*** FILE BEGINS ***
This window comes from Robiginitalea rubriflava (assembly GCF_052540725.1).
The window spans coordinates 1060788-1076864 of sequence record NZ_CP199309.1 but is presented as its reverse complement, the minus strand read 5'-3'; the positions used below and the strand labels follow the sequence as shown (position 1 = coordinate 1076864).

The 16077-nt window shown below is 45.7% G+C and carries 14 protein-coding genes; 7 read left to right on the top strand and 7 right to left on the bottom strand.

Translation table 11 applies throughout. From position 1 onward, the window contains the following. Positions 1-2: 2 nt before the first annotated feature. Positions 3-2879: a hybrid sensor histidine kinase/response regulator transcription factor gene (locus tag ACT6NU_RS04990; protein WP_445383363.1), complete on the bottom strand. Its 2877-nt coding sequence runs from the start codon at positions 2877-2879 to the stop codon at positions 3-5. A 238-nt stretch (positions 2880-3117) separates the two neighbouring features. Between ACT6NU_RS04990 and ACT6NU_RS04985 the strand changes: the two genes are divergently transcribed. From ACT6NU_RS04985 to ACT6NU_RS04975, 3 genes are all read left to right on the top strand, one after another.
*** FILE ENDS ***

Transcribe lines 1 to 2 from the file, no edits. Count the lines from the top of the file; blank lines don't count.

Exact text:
This window comes from Robiginitalea rubriflava (assembly GCF_052540725.1).
The window spans coordinates 1060788-1076864 of sequence record NZ_CP199309.1 but is presented as its reverse complement, the minus strand read 5'-3'; the positions used below and the strand labels follow the sequence as shown (position 1 = coordinate 1076864).